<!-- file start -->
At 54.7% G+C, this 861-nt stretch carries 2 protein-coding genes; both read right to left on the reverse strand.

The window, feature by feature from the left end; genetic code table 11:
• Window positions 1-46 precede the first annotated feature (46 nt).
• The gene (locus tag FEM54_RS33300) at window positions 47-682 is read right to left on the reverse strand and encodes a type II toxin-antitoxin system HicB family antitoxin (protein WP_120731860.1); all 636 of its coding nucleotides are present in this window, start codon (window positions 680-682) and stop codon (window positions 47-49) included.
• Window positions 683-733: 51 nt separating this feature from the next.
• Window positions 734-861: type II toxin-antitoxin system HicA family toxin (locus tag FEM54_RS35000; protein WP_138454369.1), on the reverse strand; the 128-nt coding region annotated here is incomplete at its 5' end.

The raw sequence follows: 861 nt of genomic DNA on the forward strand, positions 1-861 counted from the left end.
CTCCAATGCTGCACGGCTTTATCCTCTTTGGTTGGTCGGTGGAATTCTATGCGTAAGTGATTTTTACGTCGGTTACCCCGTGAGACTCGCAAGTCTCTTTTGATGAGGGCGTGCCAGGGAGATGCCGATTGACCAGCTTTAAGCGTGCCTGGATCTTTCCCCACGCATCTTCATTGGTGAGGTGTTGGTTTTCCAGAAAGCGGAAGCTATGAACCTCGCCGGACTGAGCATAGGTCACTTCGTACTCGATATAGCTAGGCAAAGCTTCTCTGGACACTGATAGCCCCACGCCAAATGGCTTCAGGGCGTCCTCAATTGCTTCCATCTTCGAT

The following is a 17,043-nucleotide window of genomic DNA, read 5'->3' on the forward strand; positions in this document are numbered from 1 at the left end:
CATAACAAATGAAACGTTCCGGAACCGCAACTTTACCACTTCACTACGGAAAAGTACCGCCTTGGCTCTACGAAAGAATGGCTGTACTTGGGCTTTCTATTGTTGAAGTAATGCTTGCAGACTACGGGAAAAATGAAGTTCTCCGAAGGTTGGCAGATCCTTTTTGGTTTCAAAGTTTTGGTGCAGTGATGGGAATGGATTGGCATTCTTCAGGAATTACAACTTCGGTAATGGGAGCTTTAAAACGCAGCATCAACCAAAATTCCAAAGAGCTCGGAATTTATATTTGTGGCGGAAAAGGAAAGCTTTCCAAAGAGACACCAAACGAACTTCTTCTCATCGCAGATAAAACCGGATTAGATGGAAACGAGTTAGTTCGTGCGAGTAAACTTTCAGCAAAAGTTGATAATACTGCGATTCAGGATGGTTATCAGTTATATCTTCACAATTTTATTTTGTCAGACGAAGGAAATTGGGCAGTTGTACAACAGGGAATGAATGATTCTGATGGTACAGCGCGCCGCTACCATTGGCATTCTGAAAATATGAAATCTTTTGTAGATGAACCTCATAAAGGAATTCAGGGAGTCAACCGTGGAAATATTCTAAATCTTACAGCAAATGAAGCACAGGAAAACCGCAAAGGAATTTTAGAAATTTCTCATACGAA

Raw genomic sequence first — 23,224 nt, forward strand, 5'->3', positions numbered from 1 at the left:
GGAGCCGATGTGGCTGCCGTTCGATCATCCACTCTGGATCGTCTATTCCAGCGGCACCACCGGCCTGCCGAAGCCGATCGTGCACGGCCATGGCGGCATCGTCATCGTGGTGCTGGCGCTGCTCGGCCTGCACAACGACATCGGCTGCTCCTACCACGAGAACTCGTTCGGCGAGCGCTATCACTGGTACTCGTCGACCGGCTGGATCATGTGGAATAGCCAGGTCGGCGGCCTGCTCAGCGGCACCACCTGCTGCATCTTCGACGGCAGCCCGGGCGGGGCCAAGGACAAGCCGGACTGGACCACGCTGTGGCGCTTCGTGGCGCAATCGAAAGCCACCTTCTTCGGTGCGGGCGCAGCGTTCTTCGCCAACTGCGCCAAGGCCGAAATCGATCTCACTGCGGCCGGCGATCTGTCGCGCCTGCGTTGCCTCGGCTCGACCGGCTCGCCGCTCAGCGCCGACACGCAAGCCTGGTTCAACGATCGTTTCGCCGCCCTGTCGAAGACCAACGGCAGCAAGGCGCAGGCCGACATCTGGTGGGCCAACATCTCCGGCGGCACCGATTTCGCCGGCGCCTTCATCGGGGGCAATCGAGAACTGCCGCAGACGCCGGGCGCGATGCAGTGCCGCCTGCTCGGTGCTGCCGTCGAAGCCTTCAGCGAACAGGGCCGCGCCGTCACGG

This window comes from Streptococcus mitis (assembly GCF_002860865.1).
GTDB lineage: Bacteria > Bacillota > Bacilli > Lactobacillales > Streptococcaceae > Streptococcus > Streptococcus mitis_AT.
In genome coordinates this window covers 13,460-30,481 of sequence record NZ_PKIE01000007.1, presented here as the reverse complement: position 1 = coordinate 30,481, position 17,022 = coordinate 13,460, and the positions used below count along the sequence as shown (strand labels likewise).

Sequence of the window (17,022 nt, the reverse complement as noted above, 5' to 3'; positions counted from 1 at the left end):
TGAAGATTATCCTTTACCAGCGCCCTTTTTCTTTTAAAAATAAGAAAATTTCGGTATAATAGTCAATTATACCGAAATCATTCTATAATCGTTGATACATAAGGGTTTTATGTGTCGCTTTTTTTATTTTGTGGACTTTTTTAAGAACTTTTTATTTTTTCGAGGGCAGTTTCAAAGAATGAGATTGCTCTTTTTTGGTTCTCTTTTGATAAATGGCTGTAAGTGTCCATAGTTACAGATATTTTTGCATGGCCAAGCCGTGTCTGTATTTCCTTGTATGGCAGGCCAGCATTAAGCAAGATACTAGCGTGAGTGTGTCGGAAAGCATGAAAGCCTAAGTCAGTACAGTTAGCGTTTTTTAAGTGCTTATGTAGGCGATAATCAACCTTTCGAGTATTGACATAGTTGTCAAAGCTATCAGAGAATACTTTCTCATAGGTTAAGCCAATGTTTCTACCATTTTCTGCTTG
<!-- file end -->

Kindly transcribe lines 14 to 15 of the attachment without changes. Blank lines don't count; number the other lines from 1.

GTDB lineage: Bacteria > Bacillota > Bacilli > Lactobacillales > Streptococcaceae > Streptococcus > Streptococcus mitis_AT.
In genome coordinates this window covers 13,460-30,481 of sequence record NZ_PKIE01000007.1, presented here as the reverse complement: position 1 = coordinate 30,481, position 17,022 = coordinate 13,460, and the positions used below count along the sequence as shown (strand labels likewise).